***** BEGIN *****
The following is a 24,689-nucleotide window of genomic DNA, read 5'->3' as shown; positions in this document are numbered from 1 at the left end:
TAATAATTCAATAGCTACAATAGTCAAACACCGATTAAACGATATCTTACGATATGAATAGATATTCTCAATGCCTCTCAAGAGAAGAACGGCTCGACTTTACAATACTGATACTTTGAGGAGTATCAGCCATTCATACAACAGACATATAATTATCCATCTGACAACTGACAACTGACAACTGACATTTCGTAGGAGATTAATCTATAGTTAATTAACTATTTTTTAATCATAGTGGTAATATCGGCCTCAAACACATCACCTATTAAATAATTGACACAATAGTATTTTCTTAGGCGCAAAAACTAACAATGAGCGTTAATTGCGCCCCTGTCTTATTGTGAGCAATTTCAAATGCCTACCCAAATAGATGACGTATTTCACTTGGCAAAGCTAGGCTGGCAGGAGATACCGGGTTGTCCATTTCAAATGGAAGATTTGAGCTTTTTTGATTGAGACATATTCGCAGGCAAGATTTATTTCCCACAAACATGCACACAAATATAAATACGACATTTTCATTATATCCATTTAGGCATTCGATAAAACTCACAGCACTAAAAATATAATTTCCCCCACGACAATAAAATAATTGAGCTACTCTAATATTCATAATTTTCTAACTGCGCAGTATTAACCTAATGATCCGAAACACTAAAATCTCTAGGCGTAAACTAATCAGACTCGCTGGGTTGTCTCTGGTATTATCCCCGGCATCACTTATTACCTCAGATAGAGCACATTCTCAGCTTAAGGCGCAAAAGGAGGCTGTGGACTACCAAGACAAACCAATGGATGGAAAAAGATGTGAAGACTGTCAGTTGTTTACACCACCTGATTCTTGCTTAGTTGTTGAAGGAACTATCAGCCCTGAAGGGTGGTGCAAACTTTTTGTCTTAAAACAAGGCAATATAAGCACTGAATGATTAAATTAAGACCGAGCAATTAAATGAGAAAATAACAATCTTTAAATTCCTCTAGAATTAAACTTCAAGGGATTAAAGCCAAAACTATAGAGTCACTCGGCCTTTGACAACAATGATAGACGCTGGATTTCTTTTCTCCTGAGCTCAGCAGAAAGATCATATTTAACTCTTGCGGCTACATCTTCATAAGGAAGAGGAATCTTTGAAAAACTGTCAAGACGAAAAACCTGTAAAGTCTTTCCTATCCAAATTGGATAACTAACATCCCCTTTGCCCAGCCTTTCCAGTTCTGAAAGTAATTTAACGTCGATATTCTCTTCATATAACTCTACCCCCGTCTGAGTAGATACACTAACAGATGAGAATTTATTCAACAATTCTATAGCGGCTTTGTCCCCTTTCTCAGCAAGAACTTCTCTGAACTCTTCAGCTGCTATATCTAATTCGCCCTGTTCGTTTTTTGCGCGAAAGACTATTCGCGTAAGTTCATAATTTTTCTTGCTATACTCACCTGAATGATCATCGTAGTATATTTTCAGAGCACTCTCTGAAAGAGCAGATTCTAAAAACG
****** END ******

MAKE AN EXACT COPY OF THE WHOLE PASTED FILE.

The following is a 24,689-nucleotide window of genomic DNA, read 5'->3' as shown; positions in this document are numbered from 1 at the left end:
TAATAATTCAATAGCTACAATAGTCAAACACCGATTAAACGATATCTTACGATATGAATAGATATTCTCAATGCCTCTCAAGAGAAGAACGGCTCGACTTTACAATACTGATACTTTGAGGAGTATCAGCCATTCATACAACAGACATATAATTATCCATCTGACAACTGACAACTGACAACTGACATTTCGTAGGAGATTAATCTATAGTTAATTAACTATTTTTTAATCATAGTGGTAATATCGGCCTCAAACACATCACCTATTAAATAATTGACACAATAGTATTTTCTTAGGCGCAAAAACTAACAATGAGCGTTAATTGCGCCCCTGTCTTATTGTGAGCAATTTCAAATGCCTACCCAAATAGATGACGTATTTCACTTGGCAAAGCTAGGCTGGCAGGAGATACCGGGTTGTCCATTTCAAATGGAAGATTTGAGCTTTTTTGATTGAGACATATTCGCAGGCAAGATTTATTTCCCACAAACATGCACACAAATATAAATACGACATTTTCATTATATCCATTTAGGCATTCGATAAAACTCACAGCACTAAAAATATAATTTCCCCCACGACAATAAAATAATTGAGCTACTCTAATATTCATAATTTTCTAACTGCGCAGTATTAACCTAATGATCCGAAACACTAAAATCTCTAGGCGTAAACTAATCAGACTCGCTGGGTTGTCTCTGGTATTATCCCCGGCATCACTTATTACCTCAGATAGAGCACATTCTCAGCTTAAGGCGCAAAAGGAGGCTGTGGACTACCAAGACAAACCAATGGATGGAAAAAGATGTGAAGACTGTCAGTTGTTTACACCACCTGATTCTTGCTTAGTTGTTGAAGGAACTATCAGCCCTGAAGGGTGGTGCAAACTTTTTGTCTTAAAACAAGGCAATATAAGCACTGAATGATTAAATTAAGACCGAGCAATTAAATGAGAAAATAACAATCTTTAAATTCCTCTAGAATTAAACTTCAAGGGATTAAAGCCAAAACTATAGAGTCACTCGGCCTTTGACAACAATGATAGACGCTGGATTTCTTTTCTCCTGAGCTCAGCAGAAAGATCATATTTAACTCTTGCGGCTACATCTTCATAAGGAAGAGGAATCTTTGAAAAACTGTCAAGACGAAAAACCTGTAAAGTCTTTCCTATCCAAATTGGATAACTAACATCCCCTTTGCCCAGCCTTTCCAGTTCTGAAAGTAATTTAACGTCGATATTCTCTTCATATAACTCTACCCCCGTCTGAGTAGATACACTAACAGATGAGAATTTATTCAACAATTCTATAGCGGCTTTGTCCCCTTTCTCAGCAAGAACTTCTCTGAACTCTTCAGCTGCTATATCTAATTCGCCCTGTTCGTTTTTTGCGCGAAAGACTATTCGCGTAAGTTCATAATTTTTCTTGCTATACTCACCTGAATGATCATCGTAGTATATTTTCAGAGCACTCTCTGAAAGAGCAGATTCTAAAAACG